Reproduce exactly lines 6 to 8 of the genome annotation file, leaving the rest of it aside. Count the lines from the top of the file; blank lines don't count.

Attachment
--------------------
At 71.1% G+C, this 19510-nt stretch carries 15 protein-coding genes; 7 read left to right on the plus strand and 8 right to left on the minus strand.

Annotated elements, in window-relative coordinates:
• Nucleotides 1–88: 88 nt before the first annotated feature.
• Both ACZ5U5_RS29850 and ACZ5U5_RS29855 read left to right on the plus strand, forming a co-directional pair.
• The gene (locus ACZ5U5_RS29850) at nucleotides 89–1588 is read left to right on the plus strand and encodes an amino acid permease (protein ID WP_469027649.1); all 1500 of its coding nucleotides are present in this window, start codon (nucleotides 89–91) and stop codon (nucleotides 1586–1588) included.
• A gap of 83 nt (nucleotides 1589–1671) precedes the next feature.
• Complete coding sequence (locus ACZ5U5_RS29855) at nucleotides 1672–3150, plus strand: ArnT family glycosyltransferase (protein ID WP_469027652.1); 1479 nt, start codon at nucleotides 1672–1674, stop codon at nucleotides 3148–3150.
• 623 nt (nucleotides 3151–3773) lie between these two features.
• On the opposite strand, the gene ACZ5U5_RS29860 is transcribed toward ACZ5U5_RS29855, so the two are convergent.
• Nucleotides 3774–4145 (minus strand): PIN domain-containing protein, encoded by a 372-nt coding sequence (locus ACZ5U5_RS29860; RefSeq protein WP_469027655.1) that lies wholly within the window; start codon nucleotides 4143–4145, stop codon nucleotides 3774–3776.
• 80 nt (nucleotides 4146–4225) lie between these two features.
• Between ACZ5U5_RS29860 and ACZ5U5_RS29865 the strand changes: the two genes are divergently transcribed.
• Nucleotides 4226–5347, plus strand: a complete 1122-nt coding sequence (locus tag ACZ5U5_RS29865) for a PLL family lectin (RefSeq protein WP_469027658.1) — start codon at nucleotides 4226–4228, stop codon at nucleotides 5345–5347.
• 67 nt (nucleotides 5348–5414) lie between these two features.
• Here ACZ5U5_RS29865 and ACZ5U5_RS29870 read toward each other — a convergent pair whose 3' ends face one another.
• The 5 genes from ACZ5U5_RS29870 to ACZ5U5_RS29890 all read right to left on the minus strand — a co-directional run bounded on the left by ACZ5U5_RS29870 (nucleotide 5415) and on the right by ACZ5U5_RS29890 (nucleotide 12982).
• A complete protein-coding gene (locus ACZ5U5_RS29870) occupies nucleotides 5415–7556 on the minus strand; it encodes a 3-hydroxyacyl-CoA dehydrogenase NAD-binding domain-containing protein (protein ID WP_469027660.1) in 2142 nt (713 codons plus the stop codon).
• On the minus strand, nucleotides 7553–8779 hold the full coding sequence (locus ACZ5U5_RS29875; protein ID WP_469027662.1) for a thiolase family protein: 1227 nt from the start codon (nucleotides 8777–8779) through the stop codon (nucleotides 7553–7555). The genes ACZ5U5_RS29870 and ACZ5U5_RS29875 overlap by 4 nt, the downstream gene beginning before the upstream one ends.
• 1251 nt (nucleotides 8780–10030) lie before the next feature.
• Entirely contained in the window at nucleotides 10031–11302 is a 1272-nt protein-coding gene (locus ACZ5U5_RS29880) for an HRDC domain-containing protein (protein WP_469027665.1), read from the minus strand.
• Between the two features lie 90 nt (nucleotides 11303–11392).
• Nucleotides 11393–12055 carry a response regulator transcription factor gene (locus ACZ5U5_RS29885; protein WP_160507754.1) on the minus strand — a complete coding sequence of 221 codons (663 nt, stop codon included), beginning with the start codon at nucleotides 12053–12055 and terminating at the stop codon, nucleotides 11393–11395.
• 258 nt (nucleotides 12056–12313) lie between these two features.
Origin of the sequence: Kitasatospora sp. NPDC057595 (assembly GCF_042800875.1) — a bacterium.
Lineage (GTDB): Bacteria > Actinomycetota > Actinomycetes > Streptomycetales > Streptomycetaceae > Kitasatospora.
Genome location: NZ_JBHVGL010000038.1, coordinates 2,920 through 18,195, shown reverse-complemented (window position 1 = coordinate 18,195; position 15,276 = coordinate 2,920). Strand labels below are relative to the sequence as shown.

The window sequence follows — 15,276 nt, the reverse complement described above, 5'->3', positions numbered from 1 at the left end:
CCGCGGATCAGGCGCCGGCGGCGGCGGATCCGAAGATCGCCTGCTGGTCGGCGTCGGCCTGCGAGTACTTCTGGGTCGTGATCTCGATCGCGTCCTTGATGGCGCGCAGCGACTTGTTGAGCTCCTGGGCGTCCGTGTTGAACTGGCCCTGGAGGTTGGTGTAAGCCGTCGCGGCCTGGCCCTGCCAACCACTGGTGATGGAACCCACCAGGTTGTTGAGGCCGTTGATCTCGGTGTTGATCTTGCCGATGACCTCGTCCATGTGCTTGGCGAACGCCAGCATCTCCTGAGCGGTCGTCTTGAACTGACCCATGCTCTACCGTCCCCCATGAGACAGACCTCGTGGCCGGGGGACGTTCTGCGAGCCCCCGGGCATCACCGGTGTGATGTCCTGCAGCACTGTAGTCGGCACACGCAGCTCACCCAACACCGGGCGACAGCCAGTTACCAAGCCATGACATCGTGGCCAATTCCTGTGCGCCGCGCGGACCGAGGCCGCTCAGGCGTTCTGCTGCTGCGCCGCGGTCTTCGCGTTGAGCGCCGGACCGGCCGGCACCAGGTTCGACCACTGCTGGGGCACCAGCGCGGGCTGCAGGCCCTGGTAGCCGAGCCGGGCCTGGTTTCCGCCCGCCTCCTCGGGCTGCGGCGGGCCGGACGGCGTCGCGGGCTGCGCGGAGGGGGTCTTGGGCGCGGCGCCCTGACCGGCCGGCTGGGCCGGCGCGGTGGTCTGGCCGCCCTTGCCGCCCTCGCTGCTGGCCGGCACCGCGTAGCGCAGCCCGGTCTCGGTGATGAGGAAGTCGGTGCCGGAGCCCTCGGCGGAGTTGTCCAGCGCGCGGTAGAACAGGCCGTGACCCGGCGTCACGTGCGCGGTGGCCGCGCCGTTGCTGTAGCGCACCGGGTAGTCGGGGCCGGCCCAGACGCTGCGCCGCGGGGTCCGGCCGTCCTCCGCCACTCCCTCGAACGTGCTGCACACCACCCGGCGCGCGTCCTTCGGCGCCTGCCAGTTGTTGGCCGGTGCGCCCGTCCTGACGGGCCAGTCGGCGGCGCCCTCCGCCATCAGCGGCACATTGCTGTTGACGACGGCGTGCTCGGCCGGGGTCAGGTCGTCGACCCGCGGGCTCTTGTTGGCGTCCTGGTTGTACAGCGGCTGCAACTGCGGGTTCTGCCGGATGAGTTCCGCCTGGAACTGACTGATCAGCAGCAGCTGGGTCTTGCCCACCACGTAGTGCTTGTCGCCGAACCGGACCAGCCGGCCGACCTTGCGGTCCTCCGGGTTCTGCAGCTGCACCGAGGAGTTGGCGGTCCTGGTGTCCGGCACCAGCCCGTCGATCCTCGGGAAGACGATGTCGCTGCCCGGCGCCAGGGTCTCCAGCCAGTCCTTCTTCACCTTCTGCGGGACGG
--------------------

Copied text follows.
• A gap of 83 nt (nucleotides 1589–1671) precedes the next feature.
• Complete coding sequence (locus ACZ5U5_RS29855) at nucleotides 1672–3150, plus strand: ArnT family glycosyltransferase (protein ID WP_469027652.1); 1479 nt, start codon at nucleotides 1672–1674, stop codon at nucleotides 3148–3150.
• 623 nt (nucleotides 3151–3773) lie between these two features.